Toronto Islands a Second Time

I've been trying all summer to think of somewhere to go on a day trip. My last outing was to Toronto Islands, and despite a flat tire at the tail end of it, it was a success. I decided against venturing out of town. That was necessarily because I was worried about catching COVID-19 on a train or bus, since the stories I had read of people doing it seemed OK. I just didn't know what I'd do once I got to, say, Kitchener-Waterloo, in-person events having been put on hold this year. So I did what was easy: I took a Bike Share Toronto bike to Toronto Islands again, and this time was even better than the last.

Toronto-on-the-Lake

I play location-based games when I'm out and about. It's a way for me to interact with my surroundings while also passing the time on walks and bike rides. On this trip, I played:

  • Fog of World, with a mechanic I saw first in Warcraft. If you visit a place on the map in that game, the fog at that location dissipates. Once you leave that place in the game, your vision as to what's there becomes limited, but the fact that the fog is gone marks that you had been there. Fog of World is the real life version of that. The game, if you want to call it that, will lure me into places that I haven't defogged, and this time, it was Algonquin Island, a highly residential area of Toronto Islands.
  • Ingress, which defies an one-line explanation, but in brief, you join one of either two teams, and the goal is to cover the most territory in fields. It had occurred to me recently that how one does that is actually faire daunting, but thanks to teamwork, much of the work (laying down resonators, making paths for links) is often done for you. Since it takes a little bit of effort to get to, the portals on Toronto Islands were unclaimed, so I "captured" quite a few by biking around, especially in the amusement park area. It being a non-holiday weekday, there wasn't anybody around to wonder what I was doing there. I haven't stopped playing Ingress completely. Until this trip, I had been holding steady at almost-but-not-quite Level 14. On this trip I crossed the threshold.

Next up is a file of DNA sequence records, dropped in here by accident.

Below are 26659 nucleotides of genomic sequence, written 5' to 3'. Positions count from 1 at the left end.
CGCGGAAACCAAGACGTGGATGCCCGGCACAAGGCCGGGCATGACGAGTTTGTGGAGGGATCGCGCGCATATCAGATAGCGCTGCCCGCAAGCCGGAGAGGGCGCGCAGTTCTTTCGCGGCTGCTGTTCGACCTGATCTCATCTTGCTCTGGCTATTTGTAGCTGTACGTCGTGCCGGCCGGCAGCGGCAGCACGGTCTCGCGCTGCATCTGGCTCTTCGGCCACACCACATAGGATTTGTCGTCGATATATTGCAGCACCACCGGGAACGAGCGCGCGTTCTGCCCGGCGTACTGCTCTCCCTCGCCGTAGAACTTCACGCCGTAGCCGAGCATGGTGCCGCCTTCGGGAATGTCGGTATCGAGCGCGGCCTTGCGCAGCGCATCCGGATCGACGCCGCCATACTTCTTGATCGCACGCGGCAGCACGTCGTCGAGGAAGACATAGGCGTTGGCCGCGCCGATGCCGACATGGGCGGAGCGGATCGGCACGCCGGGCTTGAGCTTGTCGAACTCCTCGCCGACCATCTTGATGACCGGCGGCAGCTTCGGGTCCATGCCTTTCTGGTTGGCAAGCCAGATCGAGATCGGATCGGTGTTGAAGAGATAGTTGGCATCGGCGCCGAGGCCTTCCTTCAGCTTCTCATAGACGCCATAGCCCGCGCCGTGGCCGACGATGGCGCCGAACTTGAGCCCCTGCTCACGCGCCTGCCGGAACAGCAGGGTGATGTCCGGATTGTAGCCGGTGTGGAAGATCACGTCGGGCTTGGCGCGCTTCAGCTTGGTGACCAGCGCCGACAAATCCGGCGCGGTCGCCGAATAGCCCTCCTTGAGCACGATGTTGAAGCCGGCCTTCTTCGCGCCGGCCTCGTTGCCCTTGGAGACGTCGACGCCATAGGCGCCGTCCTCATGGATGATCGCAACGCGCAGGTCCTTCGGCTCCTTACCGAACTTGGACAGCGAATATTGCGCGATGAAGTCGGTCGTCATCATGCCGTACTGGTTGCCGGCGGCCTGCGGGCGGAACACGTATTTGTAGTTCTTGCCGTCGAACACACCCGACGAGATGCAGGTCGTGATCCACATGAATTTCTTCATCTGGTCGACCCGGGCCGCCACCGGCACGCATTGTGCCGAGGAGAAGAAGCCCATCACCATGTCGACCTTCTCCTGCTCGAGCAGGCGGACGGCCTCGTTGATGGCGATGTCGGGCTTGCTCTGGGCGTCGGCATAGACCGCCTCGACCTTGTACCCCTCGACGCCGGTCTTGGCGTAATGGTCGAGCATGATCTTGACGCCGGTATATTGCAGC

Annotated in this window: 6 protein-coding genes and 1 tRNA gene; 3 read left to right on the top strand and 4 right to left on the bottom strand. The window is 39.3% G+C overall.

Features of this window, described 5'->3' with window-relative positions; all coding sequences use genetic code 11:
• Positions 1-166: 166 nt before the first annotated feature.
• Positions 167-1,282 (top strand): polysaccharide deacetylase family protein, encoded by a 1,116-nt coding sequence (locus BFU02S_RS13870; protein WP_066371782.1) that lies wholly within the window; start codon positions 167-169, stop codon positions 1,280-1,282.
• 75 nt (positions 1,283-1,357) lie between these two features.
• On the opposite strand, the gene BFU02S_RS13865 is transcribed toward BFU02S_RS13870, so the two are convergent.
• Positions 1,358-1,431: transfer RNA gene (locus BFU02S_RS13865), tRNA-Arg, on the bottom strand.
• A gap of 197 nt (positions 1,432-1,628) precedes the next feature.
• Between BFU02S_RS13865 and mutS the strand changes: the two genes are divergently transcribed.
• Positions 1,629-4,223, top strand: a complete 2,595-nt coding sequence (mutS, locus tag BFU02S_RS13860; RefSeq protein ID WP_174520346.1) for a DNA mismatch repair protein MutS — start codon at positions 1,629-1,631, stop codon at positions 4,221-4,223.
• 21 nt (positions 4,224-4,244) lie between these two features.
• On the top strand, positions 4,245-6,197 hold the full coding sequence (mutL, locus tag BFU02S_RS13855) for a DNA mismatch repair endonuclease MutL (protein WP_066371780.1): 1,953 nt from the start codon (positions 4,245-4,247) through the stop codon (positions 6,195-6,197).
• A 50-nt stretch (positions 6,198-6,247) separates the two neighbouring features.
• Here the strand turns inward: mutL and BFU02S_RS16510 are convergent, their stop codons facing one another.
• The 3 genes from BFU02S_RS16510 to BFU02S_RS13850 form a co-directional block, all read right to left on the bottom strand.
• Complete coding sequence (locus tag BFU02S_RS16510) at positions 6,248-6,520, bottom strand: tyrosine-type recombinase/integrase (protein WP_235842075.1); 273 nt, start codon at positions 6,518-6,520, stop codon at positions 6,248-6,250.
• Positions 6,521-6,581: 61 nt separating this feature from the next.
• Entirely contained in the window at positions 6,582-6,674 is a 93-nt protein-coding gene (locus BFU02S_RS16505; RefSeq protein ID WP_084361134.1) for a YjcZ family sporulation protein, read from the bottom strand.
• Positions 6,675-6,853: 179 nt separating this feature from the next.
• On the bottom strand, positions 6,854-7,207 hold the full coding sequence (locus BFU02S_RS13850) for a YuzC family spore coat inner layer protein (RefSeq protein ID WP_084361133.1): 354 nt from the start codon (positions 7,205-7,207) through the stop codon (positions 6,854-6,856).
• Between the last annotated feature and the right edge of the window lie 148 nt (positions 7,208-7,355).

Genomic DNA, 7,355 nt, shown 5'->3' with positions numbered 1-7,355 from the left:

• Foursquare's Swarm, where you get points (coins) by checking into nearby places. Since the start of the pandemic, Foursquare has discouraged people from venturing out by reducing the amount of coins (and thereby reducing your chances of climbing the leaderboard) one gets by checking in. I do it in part out of habit, but also to be able to easily retrace my steps if called upon to do so.
  • Untappd, which tracks beer consumption, and has a location component to it (where one drinks the beer, and, if applicable, where one bought it from). There's no leaderboard or points system, so it barely qualifies as a game.
  • While not a game, I ground-truthed two microconfluences. (What's a microconfluence?) It so happened that one was pretty much the exact location of a church. Did the people who build it know that at the time?

St. Andrew by-the-lake Church

On my last trip to Toronto Islands, the last hour was marred by a flat tire, and I ate the hot dog I was so looking forward to at the ferry terminal, waiting an hour in blustery conditions. This time, I got a seat on the patio overlooking the lake, and enjoyed it a lot more.

I noticed I wasn't the only one who took a Bike Share Toronto bike on the ferry. While on the Islands, on three separate occasions, someone asked me where they could get one. Being from British Columbia, having grown up on Vancouver Island, I think of a larger body of land that's adjacent to an island as "The Mainland" (after B.C.'s Lower Mainland region). So I told them "the mainland" was where they could get it, hoping they knew what I meant. The bike rental shop (a separate entity from the Toronto Bike Share system) was closed that day, so I assumed that's why they were asking. I knew that if I didn't dock a bike every half an hour, it would cost me $4 per hafl and hour not docked. I looked at my credit card bill afterwards, and it cost me $45 in rental. I knew more or less what the cost would be, and happily ate it as a cost of the day trip, but I still wonder what the effect would be of having one or two docks on Toronto Islands. It would make it easy for a family or friends, or even me solo, to justify a trip there and not have to take a bike on a ferry each way. I made my feedback known to Bike Share Toronto, so I hope they consider that if we're still under pandemic restrictions and need a pleasant getaway from the city.

This trip elsewhere on social media: